slap (at) his pockets

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redgiant

Senior Member
Cantonese, Hong Kong
The big man circled to take the other chair, slapping at his pockets as though searching for something. "I'd offer you a cigarette, but I can't seem to find -"

Source: Timepiece, Heather Albano
Background: When William and Annie were arguing with the staff of an orphanage over the release of her daughter, the overseer, a heavy set middle-aged man, came out of his study to see what the commotion was. Nothing was set in stone in that regard, so he invited William in for a talk, but closed the door on Annie before she had reached it. He gestured for him to sit down and slapped at his pockets for a cigarette, but couldn't produce one.

If I left out "at" (slapping his pockets), would it lose the sense that he was patting on and off his pockets"? Would you find it weird without "at"?
 
  • heypresto

    Senior Member
    English - England
    If I had come across the sentence as you are proposing - without 'at' - I probably would have understood what was meant and just carried on reading.

    But, having seen the sentence presented with the 'at', and given the choice, I think it's better. It's somehow more descriptive of the action. You can clearly picture what he's doing.

    That's probably why Ms Albano put 'at' in. ;)
     

    entangledbank

    Senior Member
    English - South-East England
    With prepositional verbs, 'at' often adds a sense of "aiming at, but not necessarily hitting". With slapping (at) pockets, there's no possibility of actually missing the pockets, but 'slapping at' is a bit more casual - slapping in the general direction - whereas 'slapping pockets' definitely means hitting the pockets each time you slap. It's a very minor difference here, but 'slapping at' conveys a more vague and indefinite action.
     

    redgiant

    Senior Member
    Cantonese, Hong Kong
    Thanks, heypresto, entangledbank. I agree that the original sentence adds description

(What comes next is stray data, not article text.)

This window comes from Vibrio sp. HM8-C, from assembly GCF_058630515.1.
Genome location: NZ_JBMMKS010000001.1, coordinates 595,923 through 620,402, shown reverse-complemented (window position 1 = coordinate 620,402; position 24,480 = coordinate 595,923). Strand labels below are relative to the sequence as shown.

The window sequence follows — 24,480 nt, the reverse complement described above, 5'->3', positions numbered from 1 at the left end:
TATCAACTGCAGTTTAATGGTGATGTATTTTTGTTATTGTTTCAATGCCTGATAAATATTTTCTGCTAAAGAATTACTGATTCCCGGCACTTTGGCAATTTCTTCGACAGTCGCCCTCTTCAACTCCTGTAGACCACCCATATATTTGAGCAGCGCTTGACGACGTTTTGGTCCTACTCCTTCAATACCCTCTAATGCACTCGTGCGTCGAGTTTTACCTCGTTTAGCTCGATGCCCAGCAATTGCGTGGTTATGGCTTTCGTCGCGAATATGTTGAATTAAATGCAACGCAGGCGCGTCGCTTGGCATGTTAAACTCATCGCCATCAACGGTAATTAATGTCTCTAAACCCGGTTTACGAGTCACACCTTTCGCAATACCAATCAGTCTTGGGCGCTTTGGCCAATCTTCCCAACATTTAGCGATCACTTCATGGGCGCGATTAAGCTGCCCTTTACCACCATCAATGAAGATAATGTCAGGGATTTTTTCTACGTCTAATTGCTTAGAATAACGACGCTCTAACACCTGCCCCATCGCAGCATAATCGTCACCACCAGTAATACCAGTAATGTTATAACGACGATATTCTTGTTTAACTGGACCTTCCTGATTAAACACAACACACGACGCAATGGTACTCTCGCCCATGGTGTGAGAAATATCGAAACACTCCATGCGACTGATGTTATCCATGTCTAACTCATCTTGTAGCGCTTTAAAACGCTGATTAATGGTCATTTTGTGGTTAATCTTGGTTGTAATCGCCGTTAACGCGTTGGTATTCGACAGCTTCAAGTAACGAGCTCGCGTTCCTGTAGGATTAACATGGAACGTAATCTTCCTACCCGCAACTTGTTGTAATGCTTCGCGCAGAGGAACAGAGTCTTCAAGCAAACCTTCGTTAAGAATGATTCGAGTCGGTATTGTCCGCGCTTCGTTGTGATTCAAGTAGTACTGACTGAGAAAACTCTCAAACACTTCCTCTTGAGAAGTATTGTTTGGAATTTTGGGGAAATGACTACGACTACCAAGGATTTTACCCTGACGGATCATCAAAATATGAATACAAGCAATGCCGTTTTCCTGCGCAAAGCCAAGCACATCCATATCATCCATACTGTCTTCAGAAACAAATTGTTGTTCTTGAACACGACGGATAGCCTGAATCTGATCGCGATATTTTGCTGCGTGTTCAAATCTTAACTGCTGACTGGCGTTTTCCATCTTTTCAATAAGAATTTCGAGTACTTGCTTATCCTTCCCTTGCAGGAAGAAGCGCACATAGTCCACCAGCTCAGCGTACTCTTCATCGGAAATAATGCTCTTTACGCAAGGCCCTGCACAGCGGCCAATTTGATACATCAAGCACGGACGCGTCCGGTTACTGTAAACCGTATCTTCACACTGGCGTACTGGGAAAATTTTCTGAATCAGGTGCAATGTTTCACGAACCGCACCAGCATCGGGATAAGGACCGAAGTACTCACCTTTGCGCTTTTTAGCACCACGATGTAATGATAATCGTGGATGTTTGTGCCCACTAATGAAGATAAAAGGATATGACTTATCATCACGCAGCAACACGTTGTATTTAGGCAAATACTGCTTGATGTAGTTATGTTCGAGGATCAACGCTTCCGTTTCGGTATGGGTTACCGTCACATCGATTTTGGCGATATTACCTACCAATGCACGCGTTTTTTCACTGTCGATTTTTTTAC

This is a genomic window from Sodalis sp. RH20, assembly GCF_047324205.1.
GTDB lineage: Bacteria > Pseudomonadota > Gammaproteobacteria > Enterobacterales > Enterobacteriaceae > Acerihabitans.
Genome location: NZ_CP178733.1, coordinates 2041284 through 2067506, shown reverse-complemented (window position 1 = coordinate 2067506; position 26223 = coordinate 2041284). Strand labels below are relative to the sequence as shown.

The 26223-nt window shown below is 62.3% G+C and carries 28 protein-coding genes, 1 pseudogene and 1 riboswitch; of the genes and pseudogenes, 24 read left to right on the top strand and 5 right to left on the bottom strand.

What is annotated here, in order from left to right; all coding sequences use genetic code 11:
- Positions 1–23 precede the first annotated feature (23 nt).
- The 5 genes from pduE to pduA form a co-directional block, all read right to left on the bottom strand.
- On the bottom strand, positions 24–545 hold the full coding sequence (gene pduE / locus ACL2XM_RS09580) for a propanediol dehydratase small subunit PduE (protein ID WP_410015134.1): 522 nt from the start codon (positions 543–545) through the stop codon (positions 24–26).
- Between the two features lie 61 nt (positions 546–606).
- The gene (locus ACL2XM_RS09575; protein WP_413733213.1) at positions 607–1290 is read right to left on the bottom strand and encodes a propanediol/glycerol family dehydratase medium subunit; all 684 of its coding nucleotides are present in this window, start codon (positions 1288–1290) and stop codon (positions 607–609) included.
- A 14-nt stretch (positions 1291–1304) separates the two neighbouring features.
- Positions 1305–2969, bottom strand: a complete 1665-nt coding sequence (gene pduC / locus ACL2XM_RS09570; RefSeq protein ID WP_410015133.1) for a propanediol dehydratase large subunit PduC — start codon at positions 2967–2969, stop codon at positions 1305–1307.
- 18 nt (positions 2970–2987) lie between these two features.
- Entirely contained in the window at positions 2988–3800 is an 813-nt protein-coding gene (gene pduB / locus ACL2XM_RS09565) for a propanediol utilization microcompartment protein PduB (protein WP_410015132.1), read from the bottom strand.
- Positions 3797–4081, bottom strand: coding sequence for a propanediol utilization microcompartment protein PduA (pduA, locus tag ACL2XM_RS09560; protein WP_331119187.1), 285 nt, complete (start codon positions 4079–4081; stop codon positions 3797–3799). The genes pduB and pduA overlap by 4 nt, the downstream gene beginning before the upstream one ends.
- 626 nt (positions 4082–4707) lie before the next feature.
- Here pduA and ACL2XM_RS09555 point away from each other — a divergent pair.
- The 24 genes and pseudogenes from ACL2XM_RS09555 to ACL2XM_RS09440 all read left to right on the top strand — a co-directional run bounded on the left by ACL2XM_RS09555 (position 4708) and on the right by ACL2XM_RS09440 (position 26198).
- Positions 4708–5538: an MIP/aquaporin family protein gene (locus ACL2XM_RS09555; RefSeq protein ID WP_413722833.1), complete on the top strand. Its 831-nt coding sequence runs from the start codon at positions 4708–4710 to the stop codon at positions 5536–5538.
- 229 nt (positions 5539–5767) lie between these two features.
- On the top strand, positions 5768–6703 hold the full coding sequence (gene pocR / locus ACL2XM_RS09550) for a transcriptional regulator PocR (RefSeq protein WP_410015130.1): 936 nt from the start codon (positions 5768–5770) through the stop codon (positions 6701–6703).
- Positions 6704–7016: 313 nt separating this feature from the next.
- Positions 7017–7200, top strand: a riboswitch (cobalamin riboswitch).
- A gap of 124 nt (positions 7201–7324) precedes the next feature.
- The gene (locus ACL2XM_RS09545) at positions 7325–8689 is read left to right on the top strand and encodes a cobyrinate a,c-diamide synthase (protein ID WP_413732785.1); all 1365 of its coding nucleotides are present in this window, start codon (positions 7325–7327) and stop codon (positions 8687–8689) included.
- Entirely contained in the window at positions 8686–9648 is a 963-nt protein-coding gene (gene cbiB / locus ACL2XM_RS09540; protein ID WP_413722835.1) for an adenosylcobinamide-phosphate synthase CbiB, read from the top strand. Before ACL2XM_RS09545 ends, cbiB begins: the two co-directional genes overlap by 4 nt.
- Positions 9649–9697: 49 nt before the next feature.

redgiant

    Senior Member
    Cantonese, Hong Kong
    With prepositional verbs, 'at' often adds a sense of "aiming at, but not necessarily hitting". With slapping (at) pockets, there's no possibility of actually missing the pockets, but 'slapping at' is a bit more casual - slapping in the general direction - whereas 'slapping pockets' definitely means hitting the pockets each time you slap. It's a very minor difference here, but 'slapping at' conveys a more vague and indefinite action.
    Yes, after the man said he didn't have a cigarette, William knew that was some kind of etiquette that demanded he offer a cigarette in his turn. Perhaps that explains his casualness - The man was pretending to search for one to give William a cue.
     

    redgiant

    Senior Member
    Cantonese, Hong Kong
    Example:
    After I finished slapping my hands against my thighs, alternating back and forth between butt cheeks, my eyes stopped at what was now two dollars and 79 cents of debt I was responsible for.

    Source: The Next Time You Order Coffee, Make Sure You Have Your Wallet With You

    Background: The writer shares his embarrassing experience at Starbuck where he didn't miss his wallet until the barista brought the coffee he ordered and asked for payment ($2.79). He realized he had left the wallet next to the home computer.


    I'd like to revive this thread to see if there's any difference between "slap at" and "slap against".
    Does "slapping my hands at my thights" mean pretty much the same thing as "slapping my hands at my thights"?
     
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